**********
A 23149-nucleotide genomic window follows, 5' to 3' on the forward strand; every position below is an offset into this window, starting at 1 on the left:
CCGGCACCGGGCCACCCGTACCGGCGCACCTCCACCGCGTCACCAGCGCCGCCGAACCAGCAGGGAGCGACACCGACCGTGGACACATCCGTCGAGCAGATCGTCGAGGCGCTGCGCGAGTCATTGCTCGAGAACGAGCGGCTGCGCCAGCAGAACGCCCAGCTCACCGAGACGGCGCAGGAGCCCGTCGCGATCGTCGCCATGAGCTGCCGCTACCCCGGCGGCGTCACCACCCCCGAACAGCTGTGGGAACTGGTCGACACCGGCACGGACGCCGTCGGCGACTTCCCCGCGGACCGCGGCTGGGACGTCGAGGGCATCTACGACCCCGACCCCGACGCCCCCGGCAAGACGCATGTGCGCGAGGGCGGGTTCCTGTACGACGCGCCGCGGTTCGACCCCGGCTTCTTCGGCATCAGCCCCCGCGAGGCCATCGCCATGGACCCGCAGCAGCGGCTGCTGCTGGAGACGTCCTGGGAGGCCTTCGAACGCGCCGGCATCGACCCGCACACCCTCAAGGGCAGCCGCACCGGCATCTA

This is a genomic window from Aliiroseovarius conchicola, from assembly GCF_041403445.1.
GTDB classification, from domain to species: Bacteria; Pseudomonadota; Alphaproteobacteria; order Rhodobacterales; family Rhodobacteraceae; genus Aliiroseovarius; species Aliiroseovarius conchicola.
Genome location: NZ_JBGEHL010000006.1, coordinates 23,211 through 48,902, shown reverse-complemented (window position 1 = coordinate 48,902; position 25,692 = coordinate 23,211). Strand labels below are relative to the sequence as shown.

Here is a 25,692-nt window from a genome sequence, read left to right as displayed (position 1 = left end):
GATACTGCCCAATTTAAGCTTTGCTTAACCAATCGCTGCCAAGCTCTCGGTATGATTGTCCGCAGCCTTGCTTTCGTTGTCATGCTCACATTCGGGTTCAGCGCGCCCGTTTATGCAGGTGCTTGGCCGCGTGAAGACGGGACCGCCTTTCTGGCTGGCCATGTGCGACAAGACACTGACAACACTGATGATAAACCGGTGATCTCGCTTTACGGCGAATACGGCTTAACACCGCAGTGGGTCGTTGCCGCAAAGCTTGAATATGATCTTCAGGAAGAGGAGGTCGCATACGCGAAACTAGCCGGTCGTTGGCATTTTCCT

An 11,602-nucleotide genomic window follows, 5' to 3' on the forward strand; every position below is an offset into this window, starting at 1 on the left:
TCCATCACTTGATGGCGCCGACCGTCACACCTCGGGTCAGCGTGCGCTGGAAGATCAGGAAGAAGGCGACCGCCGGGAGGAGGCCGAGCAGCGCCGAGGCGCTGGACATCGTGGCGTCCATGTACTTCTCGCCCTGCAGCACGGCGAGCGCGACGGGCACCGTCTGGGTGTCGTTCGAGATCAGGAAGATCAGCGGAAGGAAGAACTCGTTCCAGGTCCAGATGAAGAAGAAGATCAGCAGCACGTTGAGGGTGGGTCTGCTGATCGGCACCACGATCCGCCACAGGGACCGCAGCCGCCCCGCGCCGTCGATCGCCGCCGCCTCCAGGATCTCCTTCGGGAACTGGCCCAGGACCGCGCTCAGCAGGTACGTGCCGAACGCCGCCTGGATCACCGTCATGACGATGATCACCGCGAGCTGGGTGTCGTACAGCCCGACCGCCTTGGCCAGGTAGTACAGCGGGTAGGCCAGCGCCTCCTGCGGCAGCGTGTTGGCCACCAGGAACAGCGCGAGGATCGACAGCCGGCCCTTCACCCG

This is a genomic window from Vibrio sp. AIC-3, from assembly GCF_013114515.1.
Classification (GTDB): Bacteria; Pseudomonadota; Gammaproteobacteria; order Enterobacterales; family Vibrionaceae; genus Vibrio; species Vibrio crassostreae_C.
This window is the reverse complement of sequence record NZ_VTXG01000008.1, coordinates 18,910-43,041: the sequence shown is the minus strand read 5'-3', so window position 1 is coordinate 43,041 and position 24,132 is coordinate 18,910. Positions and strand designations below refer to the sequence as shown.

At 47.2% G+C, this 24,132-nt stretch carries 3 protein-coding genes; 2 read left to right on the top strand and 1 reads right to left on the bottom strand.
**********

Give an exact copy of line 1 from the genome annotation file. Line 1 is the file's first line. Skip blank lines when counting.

A 23149-nucleotide genomic window follows, 5' to 3' on the forward strand; every position below is an offset into this window, starting at 1 on the left: